Sean Michael Robinson:
I've written a year of these weekly updates at this point without ever touching on something pretty fundamental to this process.
Executing a repetitive task, especially tasks to focused on minutiae and the finest little bits of information, can make you a little crazy.
This wasn't really news to me. I've worked on and off as an audio engineer for six or seven years, and it's an experience I've had many a time after a really long, focused comping session. ("Comping," meaning, compiling a finished take of a song or an individual track/instrument/vocal performance from among many, even dozens, of individual performances.) At the end of the process you have something coherent and, hopefully, better than any one individual performance, but the process itself requires such intense focus on such small details-- slight variances in pitch and rhythm, changing timbre, slight shifts in inflection and color and nuance-- that it can be hard to break out of that mode afterwards.
At the beginning of 2014, I was assisting a friend of mine editing audio books. This process, consisting of much less to think about but requiring even more focus on small detail, made me genuinely ill after only a few hours of work. I would leave my studio in the back of the house, walk into the front and try to have a normal conversation, but everything was still being processed through that most critical portion of my thinking. Having a conversation with my wife Rachel, some part of me would be busy picking it apart, instead of hearing the semantic content of the speech, hearing the shifting room tone as she walked around in the kitchen, hearing the small click of moisture as I opened my mouth to speak. This lasted for as long as I was working on the book, which is to say, much too long.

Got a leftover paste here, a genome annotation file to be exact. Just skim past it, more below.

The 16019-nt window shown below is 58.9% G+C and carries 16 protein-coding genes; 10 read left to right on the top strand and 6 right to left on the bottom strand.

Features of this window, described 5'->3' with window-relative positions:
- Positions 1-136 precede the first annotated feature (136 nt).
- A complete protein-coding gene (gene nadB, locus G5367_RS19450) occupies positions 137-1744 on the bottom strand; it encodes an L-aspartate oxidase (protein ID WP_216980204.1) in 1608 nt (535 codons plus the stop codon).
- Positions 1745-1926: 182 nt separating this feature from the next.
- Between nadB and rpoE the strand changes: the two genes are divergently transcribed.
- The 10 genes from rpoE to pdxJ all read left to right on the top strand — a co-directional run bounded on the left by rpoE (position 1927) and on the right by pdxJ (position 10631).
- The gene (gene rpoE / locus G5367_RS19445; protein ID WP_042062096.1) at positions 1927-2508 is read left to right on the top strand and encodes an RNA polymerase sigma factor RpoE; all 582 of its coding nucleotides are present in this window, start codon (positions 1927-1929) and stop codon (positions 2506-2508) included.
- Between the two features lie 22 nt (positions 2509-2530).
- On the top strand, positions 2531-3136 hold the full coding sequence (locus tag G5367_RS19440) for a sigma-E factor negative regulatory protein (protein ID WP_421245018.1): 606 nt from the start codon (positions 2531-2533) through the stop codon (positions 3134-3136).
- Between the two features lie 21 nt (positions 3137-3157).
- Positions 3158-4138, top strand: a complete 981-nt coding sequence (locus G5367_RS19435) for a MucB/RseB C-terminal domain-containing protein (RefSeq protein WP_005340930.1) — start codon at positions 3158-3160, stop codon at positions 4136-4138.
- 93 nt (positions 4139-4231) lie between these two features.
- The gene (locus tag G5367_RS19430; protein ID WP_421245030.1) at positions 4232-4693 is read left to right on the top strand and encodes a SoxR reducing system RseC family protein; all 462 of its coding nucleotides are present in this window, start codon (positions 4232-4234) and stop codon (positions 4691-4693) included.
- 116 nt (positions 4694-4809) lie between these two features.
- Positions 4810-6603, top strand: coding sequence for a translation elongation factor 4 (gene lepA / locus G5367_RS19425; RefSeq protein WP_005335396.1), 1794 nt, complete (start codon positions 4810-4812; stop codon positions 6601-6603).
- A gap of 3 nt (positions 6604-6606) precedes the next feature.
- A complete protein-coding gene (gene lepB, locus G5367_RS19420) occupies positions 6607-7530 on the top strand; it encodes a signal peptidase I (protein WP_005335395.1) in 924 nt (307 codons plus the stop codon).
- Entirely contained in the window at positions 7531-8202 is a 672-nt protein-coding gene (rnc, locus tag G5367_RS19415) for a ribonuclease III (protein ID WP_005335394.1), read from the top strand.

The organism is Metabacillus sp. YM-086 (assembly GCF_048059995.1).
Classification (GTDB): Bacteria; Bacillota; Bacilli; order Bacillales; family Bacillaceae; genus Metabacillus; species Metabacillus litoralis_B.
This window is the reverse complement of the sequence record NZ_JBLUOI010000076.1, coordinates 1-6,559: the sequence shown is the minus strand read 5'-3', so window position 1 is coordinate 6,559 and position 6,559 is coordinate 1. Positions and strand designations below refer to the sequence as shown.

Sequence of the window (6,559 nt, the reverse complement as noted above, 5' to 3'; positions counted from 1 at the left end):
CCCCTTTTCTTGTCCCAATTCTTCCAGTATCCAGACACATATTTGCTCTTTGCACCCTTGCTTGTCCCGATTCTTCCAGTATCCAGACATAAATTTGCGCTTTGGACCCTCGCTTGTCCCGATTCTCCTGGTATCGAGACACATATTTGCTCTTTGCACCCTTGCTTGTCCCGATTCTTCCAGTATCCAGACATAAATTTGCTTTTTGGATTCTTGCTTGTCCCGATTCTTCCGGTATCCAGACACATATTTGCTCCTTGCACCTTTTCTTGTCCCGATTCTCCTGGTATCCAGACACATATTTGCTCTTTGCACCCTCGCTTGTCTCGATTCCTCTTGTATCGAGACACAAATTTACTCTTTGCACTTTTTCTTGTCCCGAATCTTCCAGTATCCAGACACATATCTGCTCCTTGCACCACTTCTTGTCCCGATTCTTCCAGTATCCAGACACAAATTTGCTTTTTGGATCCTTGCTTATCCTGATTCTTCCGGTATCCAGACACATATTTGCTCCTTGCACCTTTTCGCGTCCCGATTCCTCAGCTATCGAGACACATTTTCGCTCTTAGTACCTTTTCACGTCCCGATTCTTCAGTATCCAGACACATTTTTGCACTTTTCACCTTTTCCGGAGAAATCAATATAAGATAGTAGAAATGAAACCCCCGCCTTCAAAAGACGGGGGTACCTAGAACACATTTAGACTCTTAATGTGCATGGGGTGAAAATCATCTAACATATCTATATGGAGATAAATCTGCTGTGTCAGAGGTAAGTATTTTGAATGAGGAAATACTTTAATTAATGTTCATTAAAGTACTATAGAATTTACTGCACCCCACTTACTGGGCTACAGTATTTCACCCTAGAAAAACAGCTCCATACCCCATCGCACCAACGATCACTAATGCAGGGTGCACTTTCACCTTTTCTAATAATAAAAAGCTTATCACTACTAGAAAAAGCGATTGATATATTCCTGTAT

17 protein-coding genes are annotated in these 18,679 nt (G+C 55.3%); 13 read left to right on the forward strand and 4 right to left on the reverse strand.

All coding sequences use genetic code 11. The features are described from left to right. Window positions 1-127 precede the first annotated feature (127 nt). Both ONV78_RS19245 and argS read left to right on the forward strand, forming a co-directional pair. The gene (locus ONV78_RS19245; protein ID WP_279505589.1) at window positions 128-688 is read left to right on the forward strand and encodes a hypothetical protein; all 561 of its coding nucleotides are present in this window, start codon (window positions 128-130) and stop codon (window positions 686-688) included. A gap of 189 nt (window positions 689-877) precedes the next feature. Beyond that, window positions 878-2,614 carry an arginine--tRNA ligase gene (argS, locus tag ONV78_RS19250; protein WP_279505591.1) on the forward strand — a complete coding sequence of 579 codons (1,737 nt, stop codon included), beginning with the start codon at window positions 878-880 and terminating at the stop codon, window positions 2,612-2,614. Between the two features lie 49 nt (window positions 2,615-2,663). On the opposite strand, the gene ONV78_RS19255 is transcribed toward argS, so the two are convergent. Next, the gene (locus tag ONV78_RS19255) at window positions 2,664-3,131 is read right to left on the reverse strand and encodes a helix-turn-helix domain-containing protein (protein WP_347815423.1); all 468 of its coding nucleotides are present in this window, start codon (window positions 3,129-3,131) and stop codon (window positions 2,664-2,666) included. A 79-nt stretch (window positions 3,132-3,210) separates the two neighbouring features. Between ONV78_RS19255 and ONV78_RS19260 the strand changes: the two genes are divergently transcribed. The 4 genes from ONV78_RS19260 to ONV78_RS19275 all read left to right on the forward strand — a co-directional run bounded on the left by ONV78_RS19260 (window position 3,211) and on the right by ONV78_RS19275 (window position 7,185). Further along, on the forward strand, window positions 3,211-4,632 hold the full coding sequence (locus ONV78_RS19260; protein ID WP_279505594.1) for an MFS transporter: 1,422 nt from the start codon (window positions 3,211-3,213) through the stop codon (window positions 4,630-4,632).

So is it any surprise that the current work can sometimes drive me a little insane?
The above panel is from a new double-page spread of original art contributed by Cerebus Dragnet hunter extraordinaire Dean Reeves. Thanks so much Dean!
It's no wonder-- what with the standards we've set for ourselves with the cleanup, the attention to detail, the amount of different types of materials that need to be juggled and processed and made to appear seamlessly next to each other on the page. It's easy to get hypnotized by the cleanup especially, zooming in further and further in the page until any sense of proportion has been lost.
But in recent months it's been much smoother, mainly because the materials themselves have been much more regular (thanks to the fantastic negative cleaning and scanning of Karen Funk, for instance), but also because I've developed a whole range of ways to keep myself sane.
I don't know how many people reading this will ever work on a project of this type and this scale, with this much focused repetition, but I thought I'd take a moment to document some of these techniques in case they can be helpful.
Sean Michael Robinson's Tips For Continued Sanity in the Face of Focused Repetitive Critical Work
1. Stay organized
Mara's organizational contributions to this work, as detailed in a blog post two weeks ago, have been invaluable. Keep your files and all of your raw materials available and named in such a way that they can be accessed (and understood/interpreted) at a glance.
2. Keep daily backups